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Welcome to Arena Island: Arena Island Bridge in facts and figures

If you’ve walked around the Enterprise Zone recently, you’ll have noticed that something is afoot on Arena Island. Since March 2015, the site has been used as the base for constructing a key aspect of one of the first major infrastructure projects in the area: a bridge from Arena Island to Cattle Market Road. The bridge will be a key access route to the Arena when it opens, and will contribute to boosting the zone’s connectivity to the rest of the city.

With the bridge due to be in place in September, we thought it was time to get to know it a bit better.

A time lapse showing the latter stages of the bridge’s construction. Film credit to Paul Appleby.

How was it constructed?

The individual pieces of the bridge arrived in Bristol in March 2015. They have been welded together on site to create the bridge frame, which has just been launched across the river. It is being moved across the river using a pulley-system and, once securely in place, the tarmac road and walkways will be added.

What’s it made of?

The bridge is made of around 137 individual pieces of steel, the largest of which weighs 28 tonnes. It features 820 tonnes of structural steel, and has necessitated 200 tonnes of equipment and temporary works to support it. 2.5 tonnes of onsite welding have taken place to date.

There are also 348 metres of concrete piles in the foundations.

How big is it?

The bridge is about 63 metres long and 18 metres wide.

Who will be able to use the bridge?

The bridge will be open to cars, pedestrians and bikes, with 3.5 metres of pedestrian and bike lanes on either side.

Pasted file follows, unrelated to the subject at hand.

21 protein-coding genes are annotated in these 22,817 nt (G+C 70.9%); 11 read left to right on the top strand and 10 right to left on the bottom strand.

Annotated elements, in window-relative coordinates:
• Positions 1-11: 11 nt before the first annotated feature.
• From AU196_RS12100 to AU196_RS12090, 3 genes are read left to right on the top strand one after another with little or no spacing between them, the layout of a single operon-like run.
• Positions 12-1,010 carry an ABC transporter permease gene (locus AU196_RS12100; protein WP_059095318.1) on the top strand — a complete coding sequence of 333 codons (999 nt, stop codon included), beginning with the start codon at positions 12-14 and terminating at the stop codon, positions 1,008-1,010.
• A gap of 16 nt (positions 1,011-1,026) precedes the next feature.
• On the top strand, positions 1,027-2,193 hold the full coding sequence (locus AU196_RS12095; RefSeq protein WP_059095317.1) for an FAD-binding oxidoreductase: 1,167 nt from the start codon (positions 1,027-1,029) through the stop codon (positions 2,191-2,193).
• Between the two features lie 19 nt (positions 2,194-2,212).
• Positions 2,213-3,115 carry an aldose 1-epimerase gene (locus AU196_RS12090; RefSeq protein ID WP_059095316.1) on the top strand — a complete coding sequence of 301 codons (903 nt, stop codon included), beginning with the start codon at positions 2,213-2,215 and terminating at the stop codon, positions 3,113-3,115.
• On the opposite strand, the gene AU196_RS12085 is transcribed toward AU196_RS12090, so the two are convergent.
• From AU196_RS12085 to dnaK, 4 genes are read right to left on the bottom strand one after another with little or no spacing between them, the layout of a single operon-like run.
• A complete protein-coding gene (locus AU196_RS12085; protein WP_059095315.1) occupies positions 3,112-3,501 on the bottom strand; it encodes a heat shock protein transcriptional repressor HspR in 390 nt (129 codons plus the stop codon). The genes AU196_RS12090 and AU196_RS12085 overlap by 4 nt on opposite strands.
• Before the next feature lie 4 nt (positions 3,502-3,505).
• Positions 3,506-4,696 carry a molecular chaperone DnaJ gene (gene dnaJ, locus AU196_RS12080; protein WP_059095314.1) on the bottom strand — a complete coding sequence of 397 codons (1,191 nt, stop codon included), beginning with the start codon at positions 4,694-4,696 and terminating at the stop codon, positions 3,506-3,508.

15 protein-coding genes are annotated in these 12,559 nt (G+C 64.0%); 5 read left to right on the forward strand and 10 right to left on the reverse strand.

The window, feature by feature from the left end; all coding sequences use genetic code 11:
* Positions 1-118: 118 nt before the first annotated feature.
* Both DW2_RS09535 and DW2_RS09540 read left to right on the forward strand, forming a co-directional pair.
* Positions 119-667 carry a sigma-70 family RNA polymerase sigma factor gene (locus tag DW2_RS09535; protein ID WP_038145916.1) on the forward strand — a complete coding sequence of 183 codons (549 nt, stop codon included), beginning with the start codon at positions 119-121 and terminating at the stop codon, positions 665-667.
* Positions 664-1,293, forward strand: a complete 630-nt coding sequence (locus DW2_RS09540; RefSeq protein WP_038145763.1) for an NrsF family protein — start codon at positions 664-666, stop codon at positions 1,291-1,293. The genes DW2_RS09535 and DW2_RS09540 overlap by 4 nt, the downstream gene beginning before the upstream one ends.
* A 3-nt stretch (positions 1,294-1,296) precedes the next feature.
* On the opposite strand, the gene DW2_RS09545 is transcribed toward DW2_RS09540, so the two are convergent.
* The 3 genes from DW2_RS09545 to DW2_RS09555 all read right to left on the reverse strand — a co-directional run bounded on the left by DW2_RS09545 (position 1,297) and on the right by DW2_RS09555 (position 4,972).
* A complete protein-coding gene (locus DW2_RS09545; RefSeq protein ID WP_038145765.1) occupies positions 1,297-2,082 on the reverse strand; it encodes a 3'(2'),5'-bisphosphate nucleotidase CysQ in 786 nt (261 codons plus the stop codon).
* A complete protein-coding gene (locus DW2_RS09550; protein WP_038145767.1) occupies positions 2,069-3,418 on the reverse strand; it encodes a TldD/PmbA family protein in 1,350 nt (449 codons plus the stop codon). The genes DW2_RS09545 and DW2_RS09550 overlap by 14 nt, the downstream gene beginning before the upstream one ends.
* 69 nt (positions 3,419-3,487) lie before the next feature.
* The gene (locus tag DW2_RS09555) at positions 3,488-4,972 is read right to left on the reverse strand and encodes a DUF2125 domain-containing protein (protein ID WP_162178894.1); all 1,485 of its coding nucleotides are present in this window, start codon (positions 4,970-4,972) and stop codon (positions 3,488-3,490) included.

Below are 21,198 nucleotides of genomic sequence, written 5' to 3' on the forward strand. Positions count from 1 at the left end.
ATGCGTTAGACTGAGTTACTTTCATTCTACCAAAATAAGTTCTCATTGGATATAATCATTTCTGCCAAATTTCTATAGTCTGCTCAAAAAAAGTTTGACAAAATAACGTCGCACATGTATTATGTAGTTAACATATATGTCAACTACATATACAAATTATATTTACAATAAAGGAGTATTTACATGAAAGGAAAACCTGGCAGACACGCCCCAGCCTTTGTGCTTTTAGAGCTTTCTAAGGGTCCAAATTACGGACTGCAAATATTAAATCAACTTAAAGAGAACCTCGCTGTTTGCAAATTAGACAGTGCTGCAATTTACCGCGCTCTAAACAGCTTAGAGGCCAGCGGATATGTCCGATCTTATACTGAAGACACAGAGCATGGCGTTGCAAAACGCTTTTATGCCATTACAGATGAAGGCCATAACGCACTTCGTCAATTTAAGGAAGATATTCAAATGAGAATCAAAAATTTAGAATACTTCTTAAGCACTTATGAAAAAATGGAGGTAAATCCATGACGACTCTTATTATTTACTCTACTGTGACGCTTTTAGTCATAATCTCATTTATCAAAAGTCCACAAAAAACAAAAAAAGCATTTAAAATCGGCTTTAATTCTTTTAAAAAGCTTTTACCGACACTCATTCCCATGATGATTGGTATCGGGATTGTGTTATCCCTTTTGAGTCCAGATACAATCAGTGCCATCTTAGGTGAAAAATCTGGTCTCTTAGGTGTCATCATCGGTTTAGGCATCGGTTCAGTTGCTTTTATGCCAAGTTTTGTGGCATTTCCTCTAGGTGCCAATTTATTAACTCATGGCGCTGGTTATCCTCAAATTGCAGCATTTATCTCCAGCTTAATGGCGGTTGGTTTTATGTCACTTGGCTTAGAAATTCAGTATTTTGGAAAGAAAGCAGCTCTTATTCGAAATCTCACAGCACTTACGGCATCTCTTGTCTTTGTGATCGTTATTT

Who has been building the bridge?

The bridge was made possible by an £11m investment from the Homes and Communities Agency (HCA). A company called Sisk is building the bridge alongside construction firm Cimolai, and the project is being managed by engineering, development and management consultancy Pell Frischmann.

What else is interesting about it?

It’s the first newly built road bridge to launch across the River Avon for 100 years.

Also, it’s playing a key role in delivering green energy and superfast broadband to the zone, as it will have district heating pipes and communications ducts attached to its underside.

What are district heating pipes?

District heating is a network of underground pipes that supply energy, powered by a local energy centre. This network of district heating pipes will reduce the energy bills for those working and living in the zone, but also provide a much greener and more ethical energy source when supplied with energy from a low carbon energy source. All in all, they’ll reduce CO2 emissions by around 1,300 tonnes per year and enable new developments like the Arena to be supplied with low-carbon energy.

The installation of these pipes will also help companies in the Enterprise Zone get the best out of their location by providing them with cutting edge, ultrafast broadband. That’s because the infrastructure put in place for district heating will also be used to carry the fibre optic cables needed for this and, as such, the network is laying a strong foundation for building on Bristol’s reputation for being a creative, knowledge-intensive green capital.

Have any more questions? Please email btqez@bristol.gov.uk 

2018-04-18T10:25:10+00:00 August 24th, 2015|Blog|